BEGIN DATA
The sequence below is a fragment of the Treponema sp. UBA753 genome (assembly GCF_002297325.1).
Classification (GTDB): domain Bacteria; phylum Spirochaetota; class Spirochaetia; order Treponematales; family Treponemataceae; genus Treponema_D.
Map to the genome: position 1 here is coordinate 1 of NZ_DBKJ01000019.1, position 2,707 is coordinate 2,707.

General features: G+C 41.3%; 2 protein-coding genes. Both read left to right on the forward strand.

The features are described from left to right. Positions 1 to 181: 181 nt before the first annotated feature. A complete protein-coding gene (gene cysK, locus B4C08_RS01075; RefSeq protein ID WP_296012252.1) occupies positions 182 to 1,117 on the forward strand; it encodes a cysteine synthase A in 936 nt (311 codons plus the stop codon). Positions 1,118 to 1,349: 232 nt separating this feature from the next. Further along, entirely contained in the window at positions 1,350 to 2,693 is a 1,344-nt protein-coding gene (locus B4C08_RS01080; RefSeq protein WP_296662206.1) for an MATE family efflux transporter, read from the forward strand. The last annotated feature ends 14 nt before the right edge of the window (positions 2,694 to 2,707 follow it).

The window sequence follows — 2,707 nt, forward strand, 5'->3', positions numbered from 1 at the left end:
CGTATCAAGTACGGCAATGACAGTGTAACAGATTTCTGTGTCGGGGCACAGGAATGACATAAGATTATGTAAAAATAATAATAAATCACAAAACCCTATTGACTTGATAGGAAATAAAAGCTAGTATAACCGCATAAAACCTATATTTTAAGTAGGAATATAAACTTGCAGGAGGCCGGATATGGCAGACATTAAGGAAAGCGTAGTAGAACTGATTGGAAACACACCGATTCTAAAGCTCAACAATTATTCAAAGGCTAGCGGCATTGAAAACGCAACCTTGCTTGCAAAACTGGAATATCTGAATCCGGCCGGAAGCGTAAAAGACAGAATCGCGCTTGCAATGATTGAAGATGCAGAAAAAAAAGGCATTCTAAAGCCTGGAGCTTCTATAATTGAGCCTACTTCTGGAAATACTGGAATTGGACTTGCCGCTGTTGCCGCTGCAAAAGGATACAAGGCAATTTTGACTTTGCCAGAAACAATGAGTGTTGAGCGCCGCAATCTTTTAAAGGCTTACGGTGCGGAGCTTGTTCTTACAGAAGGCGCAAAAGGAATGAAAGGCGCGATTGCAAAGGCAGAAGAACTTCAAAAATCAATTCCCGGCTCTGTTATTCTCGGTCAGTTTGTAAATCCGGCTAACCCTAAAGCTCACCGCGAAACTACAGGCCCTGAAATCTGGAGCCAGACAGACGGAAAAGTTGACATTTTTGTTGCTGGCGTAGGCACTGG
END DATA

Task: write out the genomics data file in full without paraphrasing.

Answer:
The sequence below is a fragment of the Treponema sp. UBA753 genome (assembly GCF_002297325.1).
Classification (GTDB): domain Bacteria; phylum Spirochaetota; class Spirochaetia; order Treponematales; family Treponemataceae; genus Treponema_D.
Map to the genome: position 1 here is coordinate 1 of NZ_DBKJ01000019.1, position 2,707 is coordinate 2,707.

General features: G+C 41.3%; 2 protein-coding genes. Both read left to right on the forward strand.

The features are described from left to right. Positions 1 to 181: 181 nt before the first annotated feature. A complete protein-coding gene (gene cysK, locus B4C08_RS01075; RefSeq protein ID WP_296012252.1) occupies positions 182 to 1,117 on the forward strand; it encodes a cysteine synthase A in 936 nt (311 codons plus the stop codon). Positions 1,118 to 1,349: 232 nt separating this feature from the next. Further along, entirely contained in the window at positions 1,350 to 2,693 is a 1,344-nt protein-coding gene (locus B4C08_RS01080; RefSeq protein WP_296662206.1) for an MATE family efflux transporter, read from the forward strand. The last annotated feature ends 14 nt before the right edge of the window (positions 2,694 to 2,707 follow it).

The window sequence follows — 2,707 nt, forward strand, 5'->3', positions numbered from 1 at the left end:
CGTATCAAGTACGGCAATGACAGTGTAACAGATTTCTGTGTCGGGGCACAGGAATGACATAAGATTATGTAAAAATAATAATAAATCACAAAACCCTATTGACTTGATAGGAAATAAAAGCTAGTATAACCGCATAAAACCTATATTTTAAGTAGGAATATAAACTTGCAGGAGGCCGGATATGGCAGACATTAAGGAAAGCGTAGTAGAACTGATTGGAAACACACCGATTCTAAAGCTCAACAATTATTCAAAGGCTAGCGGCATTGAAAACGCAACCTTGCTTGCAAAACTGGAATATCTGAATCCGGCCGGAAGCGTAAAAGACAGAATCGCGCTTGCAATGATTGAAGATGCAGAAAAAAAAGGCATTCTAAAGCCTGGAGCTTCTATAATTGAGCCTACTTCTGGAAATACTGGAATTGGACTTGCCGCTGTTGCCGCTGCAAAAGGATACAAGGCAATTTTGACTTTGCCAGAAACAATGAGTGTTGAGCGCCGCAATCTTTTAAAGGCTTACGGTGCGGAGCTTGTTCTTACAGAAGGCGCAAAAGGAATGAAAGGCGCGATTGCAAAGGCAGAAGAACTTCAAAAATCAATTCCCGGCTCTGTTATTCTCGGTCAGTTTGTAAATCCGGCTAACCCTAAAGCTCACCGCGAAACTACAGGCCCTGAAATCTGGAGCCAGACAGACGGAAAAGTTGACATTTTTGTTGCTGGCGTAGGCACTGG